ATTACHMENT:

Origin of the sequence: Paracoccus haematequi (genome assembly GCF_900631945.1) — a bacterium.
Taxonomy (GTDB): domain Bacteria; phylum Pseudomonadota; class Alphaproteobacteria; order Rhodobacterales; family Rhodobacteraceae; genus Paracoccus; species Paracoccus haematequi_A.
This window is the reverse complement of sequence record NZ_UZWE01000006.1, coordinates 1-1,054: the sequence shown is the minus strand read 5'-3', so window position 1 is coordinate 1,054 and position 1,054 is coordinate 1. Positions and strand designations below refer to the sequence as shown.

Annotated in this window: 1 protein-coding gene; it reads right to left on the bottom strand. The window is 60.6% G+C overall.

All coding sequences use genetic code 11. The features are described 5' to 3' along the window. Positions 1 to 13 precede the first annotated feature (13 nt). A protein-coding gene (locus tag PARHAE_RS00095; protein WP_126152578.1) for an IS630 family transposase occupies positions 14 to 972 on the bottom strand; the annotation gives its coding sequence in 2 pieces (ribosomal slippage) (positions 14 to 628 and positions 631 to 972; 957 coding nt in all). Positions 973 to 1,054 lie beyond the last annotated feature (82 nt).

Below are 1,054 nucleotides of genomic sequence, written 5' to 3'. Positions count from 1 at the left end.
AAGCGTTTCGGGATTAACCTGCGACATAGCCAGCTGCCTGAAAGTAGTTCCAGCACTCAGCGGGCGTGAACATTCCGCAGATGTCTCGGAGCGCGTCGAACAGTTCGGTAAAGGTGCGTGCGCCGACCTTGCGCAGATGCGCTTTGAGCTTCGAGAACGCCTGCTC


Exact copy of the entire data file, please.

Origin of the sequence: Paracoccus haematequi (genome assembly GCF_900631945.1) — a bacterium.
Taxonomy (GTDB): domain Bacteria; phylum Pseudomonadota; class Alphaproteobacteria; order Rhodobacterales; family Rhodobacteraceae; genus Paracoccus; species Paracoccus haematequi_A.
This window is the reverse complement of sequence record NZ_UZWE01000006.1, coordinates 1-1,054: the sequence shown is the minus strand read 5'-3', so window position 1 is coordinate 1,054 and position 1,054 is coordinate 1. Positions and strand designations below refer to the sequence as shown.

Annotated in this window: 1 protein-coding gene; it reads right to left on the bottom strand. The window is 60.6% G+C overall.

All coding sequences use genetic code 11. The features are described 5' to 3' along the window. Positions 1 to 13 precede the first annotated feature (13 nt). A protein-coding gene (locus tag PARHAE_RS00095; protein WP_126152578.1) for an IS630 family transposase occupies positions 14 to 972 on the bottom strand; the annotation gives its coding sequence in 2 pieces (ribosomal slippage) (positions 14 to 628 and positions 631 to 972; 957 coding nt in all). Positions 973 to 1,054 lie beyond the last annotated feature (82 nt).

Below are 1,054 nucleotides of genomic sequence, written 5' to 3'. Positions count from 1 at the left end.
AAGCGTTTCGGGATTAACCTGCGACATAGCCAGCTGCCTGAAAGTAGTTCCAGCACTCAGCGGGCGTGAACATTCCGCAGATGTCTCGGAGCGCGTCGAACAGTTCGGTAAAGGTGCGTGCGCCGACCTTGCGCAGATGCGCTTTGAGCTTCGAGAACGCCTGCTC